Brussels, February 25, 1925 – January 19, 1993
A Belgian printmaker and watercolourist.
He originally studied sculpture at the Academy of Saint-Josse-Ten-Noode under Gustave Jacobs, then, from 1941 to 1946, he studied painting at the Academy of Brussels under Jacques Maes and Léon Devos.
He started showing his drawings in Brussels in 1952. Having received a grant from UNESCO, he left for Italy, from Florence to Rome, where he was fascinated by the universe of the Etruscans, and more particularly by the chromatics and the dancing rhythm of their funerary frescoes. From then on, Tuscany and Etruria became one of his main sources of inspiration. Back in Brussels, at the instigation of his friend, the historian and poet, Philippe Roberts-Jones, he decided to turn his hand to printmaking. From 1960 to 1965, he worked in the Parisian studio of Johnny Friedländer, who taught him the techniques of colour etching. In 1963, he was a founding member of the group Cap d’Encre, along with seasoned printmakers such as Pierre Alechinsky, Gabriel Belgeonne, Francis De Bolle, Lismonde, Marc Laffineur and Gustave Marchoul. Cap d’Encre produced five Portfolios up to 1970.
At this time also, his renown as an etcher had already spread far beyond our borders, as he exhibited his work in Paris, in the USA, in Tokyo, in Ljubljana and in Krakow. Leaving the city in the late 60’s, he bought a small farmhouse in Huldenberg, in Flemish Brabant, where he went to recharge his batteries at the weekend, focussing his art towards dreamlike, imagined landscapes, half Tuscan, half Breughelian, where the tree became a powerful king courted by his vassals, the sunflowers and thistles. In Carcan, the four elements of nature found a new symbolic interpretation in which man sometimes made a timid appearance, as if afraid to disturb this sublime Edenic harmony. This incisive designer was also a daring colourist, favouring sun-warmed reds and oranges, sometimes sprayed with a spurt of lemon yellow, while loving water greens, azure blues and of course the earth tones of Sienna ; warm colours to glorify a fruitful nature bathed successively in a spring or summer light. A skilled printmaker – he was able to engrave directly onto a copper plate – he was also extremely productive since his two 'catalogues raisonnés' included slightly over 800 prints. He was a polymorphic artist, always eager to experiment. He was equally happy to turn his hand to sculpture and jewellery and he also became the recognised illustrator of poet friends like André Sempoux, Jean Orizet and Philippe Roberts-Jones.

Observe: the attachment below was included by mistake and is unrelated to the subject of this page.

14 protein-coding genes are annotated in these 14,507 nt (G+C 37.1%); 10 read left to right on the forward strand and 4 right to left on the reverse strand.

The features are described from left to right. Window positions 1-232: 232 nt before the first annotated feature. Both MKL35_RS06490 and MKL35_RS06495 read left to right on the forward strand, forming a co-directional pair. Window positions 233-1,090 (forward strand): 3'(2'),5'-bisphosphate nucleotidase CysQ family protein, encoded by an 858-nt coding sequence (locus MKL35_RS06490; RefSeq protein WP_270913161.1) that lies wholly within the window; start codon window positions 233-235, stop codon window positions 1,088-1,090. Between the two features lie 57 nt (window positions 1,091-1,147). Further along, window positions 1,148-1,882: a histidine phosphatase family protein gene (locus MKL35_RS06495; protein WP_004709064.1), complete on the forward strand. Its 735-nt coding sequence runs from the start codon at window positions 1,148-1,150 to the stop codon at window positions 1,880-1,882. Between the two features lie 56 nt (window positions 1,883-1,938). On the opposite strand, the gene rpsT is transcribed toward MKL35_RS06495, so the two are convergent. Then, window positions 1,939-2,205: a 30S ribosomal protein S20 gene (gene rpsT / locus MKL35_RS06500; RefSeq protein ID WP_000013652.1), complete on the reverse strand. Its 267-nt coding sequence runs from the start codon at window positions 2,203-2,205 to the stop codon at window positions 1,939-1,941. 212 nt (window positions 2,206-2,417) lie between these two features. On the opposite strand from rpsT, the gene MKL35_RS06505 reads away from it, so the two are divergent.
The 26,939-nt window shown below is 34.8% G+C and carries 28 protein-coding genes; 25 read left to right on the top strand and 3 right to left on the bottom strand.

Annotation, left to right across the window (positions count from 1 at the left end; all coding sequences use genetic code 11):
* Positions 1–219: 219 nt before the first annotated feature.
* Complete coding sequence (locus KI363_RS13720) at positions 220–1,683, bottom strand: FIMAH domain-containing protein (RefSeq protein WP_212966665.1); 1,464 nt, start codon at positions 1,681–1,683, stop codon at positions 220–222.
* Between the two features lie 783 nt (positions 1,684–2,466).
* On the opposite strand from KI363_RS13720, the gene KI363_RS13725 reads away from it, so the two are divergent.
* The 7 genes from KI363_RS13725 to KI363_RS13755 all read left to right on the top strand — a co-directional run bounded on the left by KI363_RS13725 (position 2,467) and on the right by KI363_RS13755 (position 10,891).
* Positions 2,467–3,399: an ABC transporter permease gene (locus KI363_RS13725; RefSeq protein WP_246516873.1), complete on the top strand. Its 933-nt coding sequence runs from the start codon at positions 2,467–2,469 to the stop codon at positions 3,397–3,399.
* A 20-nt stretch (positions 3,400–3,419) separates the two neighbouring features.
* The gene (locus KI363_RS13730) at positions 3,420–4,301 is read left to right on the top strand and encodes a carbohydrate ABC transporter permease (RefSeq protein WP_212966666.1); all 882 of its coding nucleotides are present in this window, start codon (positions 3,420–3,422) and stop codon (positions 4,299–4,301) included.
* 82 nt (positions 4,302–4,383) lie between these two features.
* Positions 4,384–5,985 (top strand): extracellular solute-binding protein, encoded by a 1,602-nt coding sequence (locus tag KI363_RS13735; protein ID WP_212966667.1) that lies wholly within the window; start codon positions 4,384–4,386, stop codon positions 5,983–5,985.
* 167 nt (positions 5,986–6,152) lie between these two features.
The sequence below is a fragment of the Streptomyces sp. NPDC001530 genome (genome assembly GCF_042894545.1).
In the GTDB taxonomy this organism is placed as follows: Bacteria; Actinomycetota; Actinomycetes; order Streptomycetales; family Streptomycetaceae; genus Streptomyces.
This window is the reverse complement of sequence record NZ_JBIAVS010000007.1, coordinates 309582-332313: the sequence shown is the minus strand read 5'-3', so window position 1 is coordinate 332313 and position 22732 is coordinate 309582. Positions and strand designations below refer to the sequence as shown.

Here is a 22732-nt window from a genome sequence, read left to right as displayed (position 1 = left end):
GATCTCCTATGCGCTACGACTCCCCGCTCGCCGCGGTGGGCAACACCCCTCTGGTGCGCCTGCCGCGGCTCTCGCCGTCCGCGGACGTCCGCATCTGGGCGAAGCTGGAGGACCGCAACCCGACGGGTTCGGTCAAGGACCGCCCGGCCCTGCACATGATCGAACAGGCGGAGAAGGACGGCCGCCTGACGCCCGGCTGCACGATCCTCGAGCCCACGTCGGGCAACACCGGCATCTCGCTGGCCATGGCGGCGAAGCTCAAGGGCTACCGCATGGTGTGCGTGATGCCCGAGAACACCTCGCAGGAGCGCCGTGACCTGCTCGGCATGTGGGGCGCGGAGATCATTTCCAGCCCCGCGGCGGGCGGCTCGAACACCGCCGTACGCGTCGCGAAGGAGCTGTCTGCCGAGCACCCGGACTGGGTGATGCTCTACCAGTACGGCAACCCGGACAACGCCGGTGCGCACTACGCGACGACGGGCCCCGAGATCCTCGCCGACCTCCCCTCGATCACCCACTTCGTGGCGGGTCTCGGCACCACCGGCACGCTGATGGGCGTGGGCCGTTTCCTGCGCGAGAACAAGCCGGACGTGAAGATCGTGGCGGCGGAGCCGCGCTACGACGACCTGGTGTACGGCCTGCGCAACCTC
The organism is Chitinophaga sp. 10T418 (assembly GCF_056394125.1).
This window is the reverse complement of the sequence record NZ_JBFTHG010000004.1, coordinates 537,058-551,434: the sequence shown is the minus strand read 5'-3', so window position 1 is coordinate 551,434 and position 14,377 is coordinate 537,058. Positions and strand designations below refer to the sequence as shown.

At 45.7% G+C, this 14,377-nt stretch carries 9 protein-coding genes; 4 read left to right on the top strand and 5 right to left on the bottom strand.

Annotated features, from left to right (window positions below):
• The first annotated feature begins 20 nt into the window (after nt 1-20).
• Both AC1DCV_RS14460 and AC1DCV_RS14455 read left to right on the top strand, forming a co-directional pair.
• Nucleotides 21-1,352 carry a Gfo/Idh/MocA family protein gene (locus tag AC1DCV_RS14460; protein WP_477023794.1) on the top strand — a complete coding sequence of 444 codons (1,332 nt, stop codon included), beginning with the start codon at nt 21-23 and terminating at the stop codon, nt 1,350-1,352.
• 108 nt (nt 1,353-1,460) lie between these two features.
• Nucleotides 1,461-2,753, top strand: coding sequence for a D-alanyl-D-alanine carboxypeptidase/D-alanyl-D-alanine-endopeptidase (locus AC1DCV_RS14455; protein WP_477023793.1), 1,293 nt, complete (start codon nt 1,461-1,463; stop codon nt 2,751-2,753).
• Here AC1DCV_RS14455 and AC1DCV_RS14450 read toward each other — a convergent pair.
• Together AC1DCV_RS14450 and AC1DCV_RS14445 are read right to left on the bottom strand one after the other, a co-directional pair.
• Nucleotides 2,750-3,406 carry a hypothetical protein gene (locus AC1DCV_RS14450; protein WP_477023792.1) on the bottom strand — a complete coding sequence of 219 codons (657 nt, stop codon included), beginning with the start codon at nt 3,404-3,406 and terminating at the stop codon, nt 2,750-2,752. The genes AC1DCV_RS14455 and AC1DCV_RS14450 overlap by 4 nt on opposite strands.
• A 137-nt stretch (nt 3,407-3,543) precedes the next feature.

The decade of the 70’s was one of the most prolific of his carreer, when he exhibited his prints all over the world : United States, Canada, Australia, South Korea, Germany, Norway, Sweden, the Netherlands, Italy, France and the Grand Duchy of Luxembourg.
At the beginning of the 80’s, he literally conquered West Germany, holding several successful exhibitions in more than twenty of the main cities. At the end of the 80’s, as he was getting older – he was soon going to be 65 – and since he had no heirs, he thought about perpetuating his artistic heritage. And this is how on January 1, 1990 the non-profit association 'asbl Fondation René Carcan' was created in his studio at 122-124 Avenue Champ du Roi in Etterbeek. The main aim of the association was to « develop the art of printmaking » and « for this purpose, the association also plans to organise training courses, exhibitions and in general to promote edition and publication work relating to printmaking». As a result, each year the studio became a welcome centre for two international students of printmaking, the end of the academic year being crowned by a personal exhibition of their works. Henceforward the Foundation was divided – between the two adjoining houses - into a studio-space and an exhibition-space. The latter welcomed the biggest names in printmaking of the 20th century. Giving honour where honour is due, it was his old mentor, Johnny Friedländer, who opened the Fondation René Carcan in person on October 20, 1989, followed – amongst others – by the Brazilian, Arthur Piza, the Israeli, Tuvia Beeri and also the Japanese, Hasegawa, the Spaniard, Antoni Clavé (1991), the Austrian, Hundertwasser (1992), the Italian, Avati (1992) and the German, Horst Janssen (1993).
René Carcan died at the beginning of 1993 and his German gallery owner, Ricardo De Bernardi, became the sole legatee of the association. The Fondation Carcan survived somehow, but without René, the heart was no longer in it. We should still mention the exhibition in 2001 of the works of Lise Brachet who had been one of his pupils, in 2002, the exhibition of the Peruvian, Antonio Mãro, the Germans, Gerhard Hofmann and Gabriel Belgeonne in 2003 and the Brussels group, Raskas in 2005. Running out of steam, the association finally ceased its activities in 2006, losing its title of 'Fondation' and becoming the 'Espace René Carcan'. In 2013, in partnership with the Fondation Roi Baudouin, the asbl René Carcan decided to work on the creation of the 'René Carcan International Prize for Printmaking', thus fulfilling what had always been one of the great wishes of the artist, 20 years after his death.
René Carcan’s works are part of many public collections, including the Musées Royaux des Beaux-Arts in Brussels, the Musée communal d’Ixelles, the Bibliothèque Royale de Belgique in Brussels, the Centre de la Gravure et de l’Image imprimée in La Louvière, the Cabinet des Estampes et des dessins in Liege, the Musée de l’UCL (Donation Serge Goyens de Heusch) in Louvain-la-Neuve, the Musée Royal de Mariemont and the Bibliothèque Nationale de France in Paris.